Then it comes to inform the players about what forces they should use for the scenario. Of course, if you are so lucky that you have a detailed order of battle for an engagement, then you can base it literally on that and adapt it to the reinforced platoon (or armoured platoon) selector system of Bolt Action. You can either use the generic selector, or instead (more appropriately in the case of these historical scenarios), use an existing theatre selector for the sector where the engagement is set and use that as is, or modify it as needed.

To continue our example, I would determine that the Finnish player must take a force chosen from the Finland Attacks selector in the Armies of Italy and the Axis book, but cannot include any vehicles or artillery, and that all infantry must be Veteran where possible. Additionally, their list cannot include Allied squads (basically meaning it’s going to be made of the most elite infantry available to the Finnish list).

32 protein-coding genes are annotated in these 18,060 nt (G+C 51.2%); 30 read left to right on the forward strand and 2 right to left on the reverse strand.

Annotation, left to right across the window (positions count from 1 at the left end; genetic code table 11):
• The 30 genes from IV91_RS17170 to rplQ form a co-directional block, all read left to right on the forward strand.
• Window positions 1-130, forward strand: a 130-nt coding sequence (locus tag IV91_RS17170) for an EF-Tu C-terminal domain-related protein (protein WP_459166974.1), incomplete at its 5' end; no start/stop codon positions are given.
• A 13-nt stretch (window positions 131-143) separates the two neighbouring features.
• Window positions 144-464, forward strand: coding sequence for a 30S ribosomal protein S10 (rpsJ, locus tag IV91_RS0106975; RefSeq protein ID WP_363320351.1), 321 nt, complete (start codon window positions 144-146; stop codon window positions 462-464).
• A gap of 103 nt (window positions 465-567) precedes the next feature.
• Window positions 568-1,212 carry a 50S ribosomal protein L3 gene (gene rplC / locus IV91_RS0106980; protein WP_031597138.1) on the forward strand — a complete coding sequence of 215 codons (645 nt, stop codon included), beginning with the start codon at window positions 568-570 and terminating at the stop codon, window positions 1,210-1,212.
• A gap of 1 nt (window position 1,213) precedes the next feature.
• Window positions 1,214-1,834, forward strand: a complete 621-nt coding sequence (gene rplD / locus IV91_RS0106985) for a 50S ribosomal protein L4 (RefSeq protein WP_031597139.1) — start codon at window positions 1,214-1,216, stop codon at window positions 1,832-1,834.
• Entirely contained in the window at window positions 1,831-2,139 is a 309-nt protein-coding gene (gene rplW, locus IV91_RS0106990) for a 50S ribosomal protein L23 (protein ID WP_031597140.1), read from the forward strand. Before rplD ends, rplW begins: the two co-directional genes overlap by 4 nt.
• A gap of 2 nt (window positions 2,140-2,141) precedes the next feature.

The Soviet defenders instead will be picked from the Leningrad Approaches selector in the Armies of the Soviet Union book, and similarly to their opponents the Russians cannot have vehicles, can only have anti-aircraft artillery (representing the ship crew manning the smallest calibre naval AA guns and turning them onto the attackers). Their infantry squads must be composed exclusively of Naval infantry.